What is meant by the terms "theme" and "code"?
"Themes" are features of participants’ accounts that characterize particular perceptions and/or experiences, seen by the researcher as potentially relevant to the research question. Usually researchers choose to define themes where an interesting feature recurs across and/or within interviews (or other textual data sources). "Coding" is the process of identifying where themes occur in accounts and attaching labels (codes) to index them.
Can you have more than one template for a single study?
Yes, especially when your study includes distinct groups and you feel that their different perceptions and experiences may not be adequately captured though the same structure of themes. It may be that having initially produced separate templates for different groups, you judge that there is enough in common to merge them - as happened in our study of District Nurses’ and GPs’ perceptions of developments in community palliative care (King, Thomas and Bell, 2003). Alternately, you may feel it is most appropriate to keep separate templates as the basis for examining the data from each group. Another reason for using more than one template could be that you want to carry out two or more quite distinct analyses of the same set of data.
How do I know when I’ve reached the final version of my template?
You can never absolutely reach a "final" template, in the sense of it being one that is incapable of revision to useful effect. But on pragmatic grounds, you can apply a law of diminishing returns to recognise when the amount of time and effort involved in recoding the data to the nth iteration of the template is simply not repaid in terms of meaningful enrichment of your understanding. I cannot tell you in the abstract when you will reach this point, though in my experience it is usually quite easy to recognise. As a very crude rule of thumb, it is unlikely that if you have only made one set of substantive revisions to the initial template you will have achieved a "good enough" final template.
Can you have too many, or too few, levels of hierarchical coding in a template?
There is no hard and fast rule as to the most or least number of levels you should use. However, in practical terms, between three and five levels usually works out well - depending on how large and complex a data set you have. Too few levels and you are likely to end up with a superficial analysis. Too many and you can lose one of the main advantages of a template approach; its ability to help you - and your readers - gain an overview of the themes identified in your analysis.
When I write up a study that used TA, do I need to refer to every theme included in the template?
No; in fact in most circumstances you would be ill-advised to try to. Deciding which are the most salient themes is a key part of analysing and interpreting your data. You will find there are some themes that you need to devote considerable attention to, and others which you may not need to refer to at all – especially in a relatively short piece of writing like a journal article. See the technique: interpretation and writing up sections for more on this.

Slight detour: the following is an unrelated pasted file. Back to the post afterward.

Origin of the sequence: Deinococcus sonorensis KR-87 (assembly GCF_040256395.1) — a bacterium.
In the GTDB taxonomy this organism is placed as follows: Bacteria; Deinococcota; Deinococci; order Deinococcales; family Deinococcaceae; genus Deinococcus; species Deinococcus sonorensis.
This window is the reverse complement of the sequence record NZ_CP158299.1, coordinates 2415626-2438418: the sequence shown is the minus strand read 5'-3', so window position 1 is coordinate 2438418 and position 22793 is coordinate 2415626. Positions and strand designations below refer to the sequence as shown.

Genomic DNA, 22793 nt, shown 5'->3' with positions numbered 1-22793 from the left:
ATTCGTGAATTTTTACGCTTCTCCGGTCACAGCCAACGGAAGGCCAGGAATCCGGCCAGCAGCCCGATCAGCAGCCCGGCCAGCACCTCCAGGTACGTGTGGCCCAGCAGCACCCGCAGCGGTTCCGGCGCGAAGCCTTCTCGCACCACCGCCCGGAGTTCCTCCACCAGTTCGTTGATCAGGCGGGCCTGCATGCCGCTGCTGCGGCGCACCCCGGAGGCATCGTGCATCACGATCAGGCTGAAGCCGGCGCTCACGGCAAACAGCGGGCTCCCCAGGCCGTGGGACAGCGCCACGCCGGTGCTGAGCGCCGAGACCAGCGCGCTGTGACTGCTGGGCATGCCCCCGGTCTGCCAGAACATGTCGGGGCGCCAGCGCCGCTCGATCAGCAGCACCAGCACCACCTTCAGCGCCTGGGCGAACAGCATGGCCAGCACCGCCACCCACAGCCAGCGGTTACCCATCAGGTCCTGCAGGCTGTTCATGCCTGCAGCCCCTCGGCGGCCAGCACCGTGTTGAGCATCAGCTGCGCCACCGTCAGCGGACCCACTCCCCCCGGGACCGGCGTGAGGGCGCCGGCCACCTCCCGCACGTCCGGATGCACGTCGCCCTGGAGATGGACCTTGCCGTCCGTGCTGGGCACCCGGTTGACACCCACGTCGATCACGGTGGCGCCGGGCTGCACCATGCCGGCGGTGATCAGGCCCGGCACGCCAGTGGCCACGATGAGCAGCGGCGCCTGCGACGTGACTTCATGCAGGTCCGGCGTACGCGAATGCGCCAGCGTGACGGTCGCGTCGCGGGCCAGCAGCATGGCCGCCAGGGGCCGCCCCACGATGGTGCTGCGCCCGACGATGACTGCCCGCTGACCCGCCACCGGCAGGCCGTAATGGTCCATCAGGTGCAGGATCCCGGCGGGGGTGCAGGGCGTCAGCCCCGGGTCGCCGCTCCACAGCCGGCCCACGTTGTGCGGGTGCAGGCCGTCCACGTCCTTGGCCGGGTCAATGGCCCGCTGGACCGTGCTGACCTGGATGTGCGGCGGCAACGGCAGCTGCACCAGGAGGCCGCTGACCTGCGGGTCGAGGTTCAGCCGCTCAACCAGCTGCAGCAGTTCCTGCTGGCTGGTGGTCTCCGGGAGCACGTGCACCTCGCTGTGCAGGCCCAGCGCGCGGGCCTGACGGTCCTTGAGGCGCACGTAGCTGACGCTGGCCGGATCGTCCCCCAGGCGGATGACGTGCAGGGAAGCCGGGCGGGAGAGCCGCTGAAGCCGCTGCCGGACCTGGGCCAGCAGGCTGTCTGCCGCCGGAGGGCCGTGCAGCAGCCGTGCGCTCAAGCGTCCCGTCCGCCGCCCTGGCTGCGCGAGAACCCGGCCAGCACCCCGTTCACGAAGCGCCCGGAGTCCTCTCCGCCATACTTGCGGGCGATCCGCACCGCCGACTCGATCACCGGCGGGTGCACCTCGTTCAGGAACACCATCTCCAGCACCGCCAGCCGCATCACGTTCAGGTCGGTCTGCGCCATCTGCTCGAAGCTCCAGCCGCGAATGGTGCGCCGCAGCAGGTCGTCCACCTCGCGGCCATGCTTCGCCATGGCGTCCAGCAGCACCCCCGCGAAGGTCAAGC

Do templates have to be produced in a linear "list" form?
No, you can produce them in whatever format you find most helpful. The big disadvantage of a purely linear format is that it is hard to show relationships between themes on it. The alternative to the linear "list" that I have seen most often is a "mind-map" style of layout. This is good where you want to indicate that a particular lower-order theme relates to more than one higher-order theme. A hypothetical example shows how the mind-map layout can display this more efficiently than a linear list. Imagine that a researcher has carried out a study of people’s experiences of drinking hot beverages. She has used "type of beverage" as a top level theme, with specific examples of hot drinks discussed by her participants as second level. She then has a range of experiential themes which relate to various combinations of beverages.
In a conventional list format the template might look like this:
1.1.1 - Refreshing
1.1.2 - Habit-forming
1.1.3 - Old-fashioned
1.1.4 - Comforting
1.2.1 - Refreshing
1.2.2 - Habit-forming
1.2.3 - Trendy
1.2.4 - Cures hangovers
1.3.1 - Old-fashioned
1.3.2 - Comforting
1.3.3 - Soporific
In a mind-map format, it would appear like this:
Which format you prefer is largely a matter of taste, but in the example it is certainly the case that the mind-map removes the need to repeat the third-level codes. Incidentally, if you are using NVivo to help you with your analysis, the Model Explorer function is very useful for producing mind-map style templates.
A couple of final points are worth bearing in mind regarding template format. Firstly, a template is not a theoretical model; it is a representation of the way you have gone about coding the data to identify themes in it. There is a danger with formats like the mind-map that you blur the distinction between template and model, and end up with something that does not function well as either. Of course it is absolutely fine to produce a template and then subsequently develop it into an explanatory model. Secondly, when you come to write up your study, you will almost certainly have to do so in a traditional form, such as a paper, report, or dissertation. One advantage of a well-designed linear template is that it can serve as a useful readymade structure for your Findings section.